Seeks to show that the software development process is based on the premise to provide an enhanced e‐learning environment by supporting individual learning styles and preferences through the use of emerging adaptive technologies that also enable performance evaluation in the context of meeting agreed learning outcomes.
The design methodology adopts a case study approach that follows the design and implementation of a learner management system.
Web‐based intelligent tutoring systems, aimed at compensating for the absence of a real world tutor have to date mostly concentrated on providing assistance in a particular subject domain and not focused on the problem of utilising content represented as learning objects across multi‐subject domains. This paper describes the creation of a non‐dictatorial tutoring system that has been developed at NTP Information Solutions Ltd. A visualisation tool has bee4n created called “learning navigator” to help learners to visualise the best path through assignable units extracted from a learning repository.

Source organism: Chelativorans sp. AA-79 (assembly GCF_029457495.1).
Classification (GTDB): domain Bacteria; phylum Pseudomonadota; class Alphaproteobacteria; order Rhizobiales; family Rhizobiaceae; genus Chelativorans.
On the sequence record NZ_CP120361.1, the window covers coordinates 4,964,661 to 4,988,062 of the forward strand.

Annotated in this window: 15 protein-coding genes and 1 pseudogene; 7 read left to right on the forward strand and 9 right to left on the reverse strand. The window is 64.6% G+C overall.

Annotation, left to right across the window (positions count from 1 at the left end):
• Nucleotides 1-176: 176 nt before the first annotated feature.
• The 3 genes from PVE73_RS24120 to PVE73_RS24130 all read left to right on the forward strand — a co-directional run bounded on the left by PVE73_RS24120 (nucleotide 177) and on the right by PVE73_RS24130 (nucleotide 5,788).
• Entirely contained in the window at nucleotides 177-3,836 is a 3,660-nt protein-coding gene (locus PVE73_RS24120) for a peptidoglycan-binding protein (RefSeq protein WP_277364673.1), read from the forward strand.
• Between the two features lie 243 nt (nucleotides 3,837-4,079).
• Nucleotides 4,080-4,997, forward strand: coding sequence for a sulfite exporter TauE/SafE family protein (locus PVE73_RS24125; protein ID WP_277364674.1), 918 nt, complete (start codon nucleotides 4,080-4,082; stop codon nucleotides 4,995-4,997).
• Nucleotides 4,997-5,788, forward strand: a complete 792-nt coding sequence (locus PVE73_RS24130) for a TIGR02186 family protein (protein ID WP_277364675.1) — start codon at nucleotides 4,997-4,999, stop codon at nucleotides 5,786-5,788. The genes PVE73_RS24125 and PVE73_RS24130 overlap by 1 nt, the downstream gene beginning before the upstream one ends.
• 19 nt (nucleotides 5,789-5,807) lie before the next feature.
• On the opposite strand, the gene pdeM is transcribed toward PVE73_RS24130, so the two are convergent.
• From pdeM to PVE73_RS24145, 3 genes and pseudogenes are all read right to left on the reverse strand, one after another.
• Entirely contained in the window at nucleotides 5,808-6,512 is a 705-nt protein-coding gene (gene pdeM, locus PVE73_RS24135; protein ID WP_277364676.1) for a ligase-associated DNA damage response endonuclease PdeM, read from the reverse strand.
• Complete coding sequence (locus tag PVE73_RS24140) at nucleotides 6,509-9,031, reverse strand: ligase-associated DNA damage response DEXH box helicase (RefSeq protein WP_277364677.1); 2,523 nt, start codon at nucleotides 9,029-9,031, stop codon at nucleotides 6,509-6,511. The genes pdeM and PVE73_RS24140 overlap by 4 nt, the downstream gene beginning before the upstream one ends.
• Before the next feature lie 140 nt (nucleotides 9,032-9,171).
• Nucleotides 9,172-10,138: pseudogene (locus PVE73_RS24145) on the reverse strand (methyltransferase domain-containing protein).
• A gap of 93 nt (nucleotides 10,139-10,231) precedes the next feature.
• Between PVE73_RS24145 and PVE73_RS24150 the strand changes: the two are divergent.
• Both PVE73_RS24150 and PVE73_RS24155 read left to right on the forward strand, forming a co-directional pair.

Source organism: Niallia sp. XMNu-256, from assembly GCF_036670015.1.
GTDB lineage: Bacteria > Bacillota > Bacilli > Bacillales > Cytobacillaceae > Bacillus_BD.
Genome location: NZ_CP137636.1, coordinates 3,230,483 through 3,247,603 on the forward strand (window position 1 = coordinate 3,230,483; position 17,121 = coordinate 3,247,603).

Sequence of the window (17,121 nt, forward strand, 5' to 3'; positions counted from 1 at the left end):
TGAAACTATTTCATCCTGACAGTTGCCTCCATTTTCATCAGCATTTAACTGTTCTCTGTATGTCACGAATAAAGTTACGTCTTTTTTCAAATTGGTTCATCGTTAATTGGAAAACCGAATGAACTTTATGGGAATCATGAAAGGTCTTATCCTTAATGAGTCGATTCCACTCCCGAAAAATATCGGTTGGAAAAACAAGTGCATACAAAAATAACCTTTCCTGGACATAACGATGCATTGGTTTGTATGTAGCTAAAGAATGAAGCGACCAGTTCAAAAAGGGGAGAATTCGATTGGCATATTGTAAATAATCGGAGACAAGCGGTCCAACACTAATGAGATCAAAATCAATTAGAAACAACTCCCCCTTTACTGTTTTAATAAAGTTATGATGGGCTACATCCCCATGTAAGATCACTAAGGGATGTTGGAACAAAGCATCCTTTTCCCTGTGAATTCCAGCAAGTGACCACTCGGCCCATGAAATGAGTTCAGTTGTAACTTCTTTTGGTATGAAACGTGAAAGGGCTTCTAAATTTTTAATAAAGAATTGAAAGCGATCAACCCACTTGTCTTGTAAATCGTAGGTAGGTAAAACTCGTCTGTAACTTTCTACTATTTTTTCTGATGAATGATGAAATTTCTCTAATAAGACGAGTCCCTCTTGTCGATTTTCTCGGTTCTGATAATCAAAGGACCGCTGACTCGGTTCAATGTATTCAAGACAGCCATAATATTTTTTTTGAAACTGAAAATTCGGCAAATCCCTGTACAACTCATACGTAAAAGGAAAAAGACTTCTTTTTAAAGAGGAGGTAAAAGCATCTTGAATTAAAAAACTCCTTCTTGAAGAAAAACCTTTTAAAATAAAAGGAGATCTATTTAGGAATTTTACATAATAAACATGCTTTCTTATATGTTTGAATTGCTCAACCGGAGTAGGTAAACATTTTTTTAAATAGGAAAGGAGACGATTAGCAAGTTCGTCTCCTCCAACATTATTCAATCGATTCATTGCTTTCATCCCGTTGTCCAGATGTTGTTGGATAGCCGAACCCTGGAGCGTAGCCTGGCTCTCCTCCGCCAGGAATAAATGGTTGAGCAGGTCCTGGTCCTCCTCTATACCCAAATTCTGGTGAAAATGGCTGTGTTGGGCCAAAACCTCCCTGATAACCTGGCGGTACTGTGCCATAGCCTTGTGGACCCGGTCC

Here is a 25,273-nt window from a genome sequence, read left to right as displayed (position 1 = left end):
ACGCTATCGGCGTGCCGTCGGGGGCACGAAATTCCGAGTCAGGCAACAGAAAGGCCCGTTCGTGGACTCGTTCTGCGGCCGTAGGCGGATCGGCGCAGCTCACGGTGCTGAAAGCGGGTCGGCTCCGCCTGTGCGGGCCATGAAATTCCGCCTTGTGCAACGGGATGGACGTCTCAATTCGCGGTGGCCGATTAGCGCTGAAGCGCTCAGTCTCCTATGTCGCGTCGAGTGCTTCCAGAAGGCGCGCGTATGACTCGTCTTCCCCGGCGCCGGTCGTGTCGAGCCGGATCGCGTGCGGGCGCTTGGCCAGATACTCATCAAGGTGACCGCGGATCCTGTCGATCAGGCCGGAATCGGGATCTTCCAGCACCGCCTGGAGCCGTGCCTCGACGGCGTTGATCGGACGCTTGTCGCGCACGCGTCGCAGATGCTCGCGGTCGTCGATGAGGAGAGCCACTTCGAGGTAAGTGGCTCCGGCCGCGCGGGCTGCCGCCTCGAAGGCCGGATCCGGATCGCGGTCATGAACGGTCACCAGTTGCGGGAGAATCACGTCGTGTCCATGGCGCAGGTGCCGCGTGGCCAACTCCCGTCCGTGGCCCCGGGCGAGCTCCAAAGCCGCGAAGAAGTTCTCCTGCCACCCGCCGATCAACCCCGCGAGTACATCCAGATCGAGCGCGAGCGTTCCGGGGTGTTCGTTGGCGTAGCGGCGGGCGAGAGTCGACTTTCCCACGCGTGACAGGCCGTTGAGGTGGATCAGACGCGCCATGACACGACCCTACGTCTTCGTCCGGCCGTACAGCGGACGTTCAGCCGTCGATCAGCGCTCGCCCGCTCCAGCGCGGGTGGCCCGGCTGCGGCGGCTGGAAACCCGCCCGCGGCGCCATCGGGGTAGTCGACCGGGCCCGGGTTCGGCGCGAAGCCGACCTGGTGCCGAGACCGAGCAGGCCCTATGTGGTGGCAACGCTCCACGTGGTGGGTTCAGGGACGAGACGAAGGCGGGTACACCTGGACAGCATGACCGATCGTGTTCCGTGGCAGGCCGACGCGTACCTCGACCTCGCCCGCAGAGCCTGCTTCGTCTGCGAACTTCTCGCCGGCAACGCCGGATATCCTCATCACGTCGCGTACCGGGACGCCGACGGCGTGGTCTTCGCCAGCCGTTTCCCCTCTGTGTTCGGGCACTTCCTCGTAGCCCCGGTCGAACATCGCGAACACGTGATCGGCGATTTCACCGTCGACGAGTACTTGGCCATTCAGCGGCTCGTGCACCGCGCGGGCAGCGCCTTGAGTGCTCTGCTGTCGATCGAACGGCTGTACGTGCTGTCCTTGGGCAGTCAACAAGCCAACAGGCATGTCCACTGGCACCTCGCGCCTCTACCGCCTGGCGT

The system is currently able to suggest new paths that take into account learning styles through learner performance, learner previous experience and learning objectives. Future work will include extending this criterion to take into account further individual learning preferences.
The sharable content objects (SCOs) approach to the software solution extends the internationally recognised SCORM development standards. As a consequence the paper contributes to international e‐learning standards development but also extends current knowledge of the role of adaptive technologies in supporting learning styles and preferences.
Watson, J. and Hardaker, G. (2005), "Steps towards personalised learner management system (LMS): SCORM implementation", Campus-Wide Information Systems, Vol. 22 No. 2, pp. 56-70. https://doi.org/10.1108/10650740510587074Download as .RIS
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